After a nearly six-month halt during the Ukraine crisis, the Moscow Exchange will partially return to international investors on Monday.
Only investors from “countries that are not hostile” would be permitted to trade bonds, according to the statement.
Many of Russia’s biggest investors are now excluded since they put economic sanctions on that country.
In February, Russia closed its markets to prevent money from fleeing the nation while the war was ongoing.
The Moscow Exchange said that it will once again allow non-resident clients from friendly nations and non-residents whose ultimate beneficiaries are Russian legal entities or people to trade bonds.
Given that they have not implemented sanctions against Russia, China and Turkey are most likely included in this group.
Banks, brokers, and investment management firms have begun to register their overseas clients with the exchange, it was further said.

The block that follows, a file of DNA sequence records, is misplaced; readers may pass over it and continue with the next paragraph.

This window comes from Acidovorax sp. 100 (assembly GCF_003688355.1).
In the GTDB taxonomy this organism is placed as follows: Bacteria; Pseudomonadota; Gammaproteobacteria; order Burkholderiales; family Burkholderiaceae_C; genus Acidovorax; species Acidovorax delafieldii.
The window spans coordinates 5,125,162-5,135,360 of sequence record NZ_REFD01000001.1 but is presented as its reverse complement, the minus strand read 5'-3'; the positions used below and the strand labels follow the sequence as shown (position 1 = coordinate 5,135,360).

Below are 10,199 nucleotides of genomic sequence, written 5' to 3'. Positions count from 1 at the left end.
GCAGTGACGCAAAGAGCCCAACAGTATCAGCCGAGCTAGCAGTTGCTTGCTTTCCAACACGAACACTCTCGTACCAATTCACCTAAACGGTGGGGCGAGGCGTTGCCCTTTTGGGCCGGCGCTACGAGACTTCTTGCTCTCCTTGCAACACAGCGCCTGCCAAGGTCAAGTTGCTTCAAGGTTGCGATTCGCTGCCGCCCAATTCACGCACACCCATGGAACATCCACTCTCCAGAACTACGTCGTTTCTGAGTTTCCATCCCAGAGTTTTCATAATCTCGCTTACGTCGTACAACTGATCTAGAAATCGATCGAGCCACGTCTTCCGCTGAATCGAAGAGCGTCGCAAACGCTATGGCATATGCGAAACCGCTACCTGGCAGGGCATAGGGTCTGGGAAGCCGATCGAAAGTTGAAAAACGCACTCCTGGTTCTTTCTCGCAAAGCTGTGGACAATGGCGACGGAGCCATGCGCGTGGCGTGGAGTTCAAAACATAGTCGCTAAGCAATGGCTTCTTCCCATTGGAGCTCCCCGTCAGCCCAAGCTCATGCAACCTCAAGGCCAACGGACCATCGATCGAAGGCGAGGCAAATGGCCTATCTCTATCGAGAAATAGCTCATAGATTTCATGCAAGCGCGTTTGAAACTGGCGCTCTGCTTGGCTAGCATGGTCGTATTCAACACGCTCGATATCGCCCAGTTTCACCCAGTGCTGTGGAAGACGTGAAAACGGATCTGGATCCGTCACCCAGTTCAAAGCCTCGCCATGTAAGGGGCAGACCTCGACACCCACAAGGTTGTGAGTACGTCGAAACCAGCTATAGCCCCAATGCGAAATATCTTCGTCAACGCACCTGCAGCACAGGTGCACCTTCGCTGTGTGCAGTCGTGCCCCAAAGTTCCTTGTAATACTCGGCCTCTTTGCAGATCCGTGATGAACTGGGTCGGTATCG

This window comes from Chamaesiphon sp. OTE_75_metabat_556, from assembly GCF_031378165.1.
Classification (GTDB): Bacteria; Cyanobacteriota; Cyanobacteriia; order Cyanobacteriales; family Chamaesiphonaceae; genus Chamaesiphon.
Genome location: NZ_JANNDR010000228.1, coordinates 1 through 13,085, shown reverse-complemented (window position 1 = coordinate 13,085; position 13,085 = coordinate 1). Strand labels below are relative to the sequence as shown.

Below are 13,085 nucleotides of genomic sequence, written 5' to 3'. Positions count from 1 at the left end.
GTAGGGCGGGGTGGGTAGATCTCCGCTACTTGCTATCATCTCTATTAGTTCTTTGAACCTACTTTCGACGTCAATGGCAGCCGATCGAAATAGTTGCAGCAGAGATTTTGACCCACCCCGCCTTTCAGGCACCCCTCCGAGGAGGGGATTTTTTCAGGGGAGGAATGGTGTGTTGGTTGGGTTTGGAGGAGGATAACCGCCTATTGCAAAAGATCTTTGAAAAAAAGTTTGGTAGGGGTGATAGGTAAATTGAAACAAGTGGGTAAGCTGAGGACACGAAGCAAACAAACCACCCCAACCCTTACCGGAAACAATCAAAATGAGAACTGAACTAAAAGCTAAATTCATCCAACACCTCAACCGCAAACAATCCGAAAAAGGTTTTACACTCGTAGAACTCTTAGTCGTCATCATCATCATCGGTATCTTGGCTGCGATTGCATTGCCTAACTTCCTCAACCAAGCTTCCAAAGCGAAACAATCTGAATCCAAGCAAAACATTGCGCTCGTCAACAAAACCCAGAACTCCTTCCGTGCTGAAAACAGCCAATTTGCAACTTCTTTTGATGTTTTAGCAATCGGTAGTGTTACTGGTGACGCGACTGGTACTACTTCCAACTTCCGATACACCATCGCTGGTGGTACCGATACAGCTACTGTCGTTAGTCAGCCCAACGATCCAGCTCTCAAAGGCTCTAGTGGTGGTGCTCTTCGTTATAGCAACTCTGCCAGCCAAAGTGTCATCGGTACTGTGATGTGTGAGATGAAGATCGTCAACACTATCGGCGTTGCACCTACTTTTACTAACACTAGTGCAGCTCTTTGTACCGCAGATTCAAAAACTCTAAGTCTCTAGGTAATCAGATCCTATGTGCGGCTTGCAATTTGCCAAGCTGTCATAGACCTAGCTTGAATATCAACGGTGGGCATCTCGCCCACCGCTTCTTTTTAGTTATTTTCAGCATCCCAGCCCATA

On February 24, hours after President Vladimir Putin launched tens of thousands of troops into Ukraine, Russia halted its stock and bond markets.
It started a gradual reopening in March that was just for Russian government-issued bonds.
Investors from “unfriendly” nations, who continue to be prohibited from selling Russian equities, are not included in the trading that resumed on Monday.
Members of the European Union, Canada, and Japan are among these nations. Ninety percent of the money invested in Russia last year came from this group.
Russia’s economy has suffered as a result of the invasion of Ukraine and the sanctions imposed by Western nations.
The nation is thought to have had its first debt default since 1998 in June.
Although it had the money to send an overseas creditor a $100 million (£82.5 million) payment, sanctions prevented it from doing so.
Dmitry Peskov, a spokesman for the Kremlin, said that the reserves had been “illegally” frozen and that an intermediate bank had kept the funds.